brainwashed Patty and then transformed her from spoiled
rich kid to bank robber. The non-descript heiress became
Tania (named after the woman who died with Che Guyevara
in Bolivia in 1967), a bisexual, gun-toting revolutionary
spewing condemnation of the vile capitalist class.
After serving 21 months of a seven-year prison sentence
for bank robbery, Patty regained her ruling class senses.
To save her wealthy ass, she ratted out her Symbionese
comrades, those she briefly loved and went on to star
un-brilliantly in several films. In 1998, Bill Clinton
gave her a presidential pardon.
When the SLA kidnapped Patty, her father, who inherited
the San Francisco Examiner, might have wondered if his
old man had somehow offended the Republic of Symbia. Did
Patty's participation in proletarian armed struggle offer
a poetic epitaph for her conscienceless grandpa?
Or maybe, Patty's flirtation with guns related to
grandpa's obsession with power - no matter how misused.
After entertaining Mussolini's mistress at his Castle,
Hearst checked out the Nazis.
"I flew up to Berlin and had a long talk with Hitler
yesterday," he wrote in 1934. "Hitler certainly
is an extraordinary man. We estimate him too lightly in
America. He has enormous enthusiasm, a marvelous faculty
for dramatic oratory, and great organizing ability. Of
course all these qualities can be misdirected. I only
hope that he and the Germans may have sense enough to
keep out of another war."
Journalist George Seldes attributed Hearst's pro-Nazi
stance to Hitler's manipulation of the easily flattered -
by power - media baron. Seldes reported that US American
Ambassador to Germany, William E. Dodd, said that
"[When] Hearst came to take the waters at Bad
Nauheim [Germany] in September 1934?Hitler sent two of
his most trusted Nazi propagandists?to ask Hearst how
Nazism could present a better image in the U.S. When
Hearst went to Berlin later in the month, he was taken to
Seldes also said that Joseph Goebbels, the Nazi
propaganda minister, cut a $400,000 a year deal with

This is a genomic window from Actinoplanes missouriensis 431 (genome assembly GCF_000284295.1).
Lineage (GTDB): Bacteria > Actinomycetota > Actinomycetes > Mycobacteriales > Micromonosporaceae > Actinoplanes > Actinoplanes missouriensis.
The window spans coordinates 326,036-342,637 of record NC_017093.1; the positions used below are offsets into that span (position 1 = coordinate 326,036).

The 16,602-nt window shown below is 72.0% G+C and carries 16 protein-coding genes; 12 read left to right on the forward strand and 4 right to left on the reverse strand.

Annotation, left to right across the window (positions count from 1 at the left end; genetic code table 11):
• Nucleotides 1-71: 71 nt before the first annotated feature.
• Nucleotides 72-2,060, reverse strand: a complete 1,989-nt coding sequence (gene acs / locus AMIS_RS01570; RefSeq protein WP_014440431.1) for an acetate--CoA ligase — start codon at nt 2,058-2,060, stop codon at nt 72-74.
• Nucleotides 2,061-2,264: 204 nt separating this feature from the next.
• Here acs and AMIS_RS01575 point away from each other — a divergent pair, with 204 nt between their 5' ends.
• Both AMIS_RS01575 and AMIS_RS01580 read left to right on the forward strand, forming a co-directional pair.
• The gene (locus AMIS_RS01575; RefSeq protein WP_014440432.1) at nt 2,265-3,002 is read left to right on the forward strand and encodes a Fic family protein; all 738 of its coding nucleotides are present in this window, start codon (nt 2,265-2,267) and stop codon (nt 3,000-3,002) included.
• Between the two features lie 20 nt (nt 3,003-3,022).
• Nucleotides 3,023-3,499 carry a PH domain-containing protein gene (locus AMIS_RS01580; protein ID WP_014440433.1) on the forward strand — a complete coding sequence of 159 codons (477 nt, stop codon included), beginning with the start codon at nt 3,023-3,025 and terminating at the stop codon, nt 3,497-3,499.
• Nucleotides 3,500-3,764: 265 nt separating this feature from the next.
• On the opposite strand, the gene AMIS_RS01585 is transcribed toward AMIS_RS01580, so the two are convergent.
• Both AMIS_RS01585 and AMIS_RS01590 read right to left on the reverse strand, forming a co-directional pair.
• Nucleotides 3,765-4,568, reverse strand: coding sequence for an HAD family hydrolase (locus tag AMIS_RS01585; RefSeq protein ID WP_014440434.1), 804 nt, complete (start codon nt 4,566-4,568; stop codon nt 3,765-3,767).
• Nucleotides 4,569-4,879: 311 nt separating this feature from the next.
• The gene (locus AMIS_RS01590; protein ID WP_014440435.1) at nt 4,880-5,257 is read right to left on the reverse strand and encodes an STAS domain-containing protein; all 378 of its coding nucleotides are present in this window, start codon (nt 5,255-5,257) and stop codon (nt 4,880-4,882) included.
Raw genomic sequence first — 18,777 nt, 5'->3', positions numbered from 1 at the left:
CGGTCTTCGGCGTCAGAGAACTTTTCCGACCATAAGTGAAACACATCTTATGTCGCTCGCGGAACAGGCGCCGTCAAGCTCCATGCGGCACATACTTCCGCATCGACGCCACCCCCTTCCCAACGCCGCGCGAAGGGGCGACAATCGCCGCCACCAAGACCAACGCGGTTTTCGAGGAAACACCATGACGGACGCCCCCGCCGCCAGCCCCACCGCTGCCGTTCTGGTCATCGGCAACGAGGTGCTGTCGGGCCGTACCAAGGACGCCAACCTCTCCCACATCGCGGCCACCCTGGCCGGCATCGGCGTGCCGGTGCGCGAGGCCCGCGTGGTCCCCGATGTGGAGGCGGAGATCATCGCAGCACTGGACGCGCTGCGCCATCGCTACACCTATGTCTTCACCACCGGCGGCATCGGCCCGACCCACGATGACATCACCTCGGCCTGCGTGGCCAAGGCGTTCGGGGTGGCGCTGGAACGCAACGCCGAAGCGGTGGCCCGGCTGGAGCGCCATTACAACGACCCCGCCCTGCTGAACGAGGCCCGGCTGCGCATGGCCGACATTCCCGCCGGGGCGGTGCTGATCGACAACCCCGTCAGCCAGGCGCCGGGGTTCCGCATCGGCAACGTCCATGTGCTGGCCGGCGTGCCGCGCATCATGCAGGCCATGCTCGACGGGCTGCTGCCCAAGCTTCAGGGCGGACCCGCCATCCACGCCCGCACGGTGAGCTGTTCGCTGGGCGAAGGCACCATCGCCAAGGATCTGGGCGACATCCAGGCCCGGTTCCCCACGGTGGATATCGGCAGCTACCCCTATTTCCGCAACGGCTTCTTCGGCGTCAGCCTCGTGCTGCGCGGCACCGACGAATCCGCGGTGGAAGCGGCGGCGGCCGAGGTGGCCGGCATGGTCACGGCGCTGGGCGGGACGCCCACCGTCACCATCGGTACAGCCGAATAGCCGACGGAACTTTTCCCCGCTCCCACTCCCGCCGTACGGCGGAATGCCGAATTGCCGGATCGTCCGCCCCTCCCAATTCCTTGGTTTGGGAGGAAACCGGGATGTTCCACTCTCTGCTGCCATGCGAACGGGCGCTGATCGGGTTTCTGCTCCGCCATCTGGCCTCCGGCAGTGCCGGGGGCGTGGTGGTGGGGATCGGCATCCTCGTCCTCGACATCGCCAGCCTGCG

Hearst, which led him to "completely chang[ed] the
editorial policy of his nineteen daily newspapers the
same month he got the money."
Hearst sued over such claims, but Dan Gillmor, publisher
of the magazine Friday, told the court that
"Promptly after this visit with Adolph Hitler and
the making of said arrangements... plaintiff, William
Randolph Hearst, instructed all Hearst press
correspondents in Germany, including those of INS
(Hearst's International News Service) to report
happenings in Germany only in a friendly manner. All of
correspondents reporting happenings in Germany accurately
and without friendliness, sympathy and bias for the
actions of the German government, were transferred
elsewhere, discharged, or forced to resign."
Whether Hearst actually took Nazi money in return for
good US press remains in the realm of cloudy biography.
The extremely wealthy have ways to turn megalomania into
eerie designs. Hearst's accumulation addiction led him to
overextend his own fortune. He had to sell part of his
art collection and halt construction on the Castle.
When he died, Hearst still had enough money to hold on to
his news empire. The film, "Citizen Kane,"
showed Hearst as a victim of childhood trauma. In his
adult life, he compensated for any slight by abusing
Hearst's life exemplifies the sickness of empire -
personal or national. Vast amounts of wealth warp
sensibilities. Those who inherit, steal or even make
money tend to think they can export their grandiose
notions and magically solve the maladies of others. They
call it democracy, of course, or the American way of
After two and a half hours of seeing the results of
avarice, I grew weary of Hearst's limitless appetites for
power, women, and possessions. During the height of the
1930s depression, Hearst deposited $50 thousand a day
into his account, from the largest publishing empire in
history. But his spending habits on the Castle
outstripped his income. He had to sell some accumulated
treasures and stop expanding the mansion. Might this
teach a lesson to those who run the US empire today?
Landau directs Digital Media at Cal Poly Pomona
University and is a fellow of the Institute for Policy
Studies. His new book is THE BUSINESS OF AMERICA: HOW
CONSUMERS HAVE REPLACED CITIZENS AND HOW WE CAN REVERSE
Landau directs digital media at Cal Poly Pomona
University. He is a fellow of the Institute for Policy
Studies. His new book: THE BUSINESS OF AMERICA: HOW
CONSUMERS HAVE REPLACED CITIZENS AND HOW WE CAN REVERSE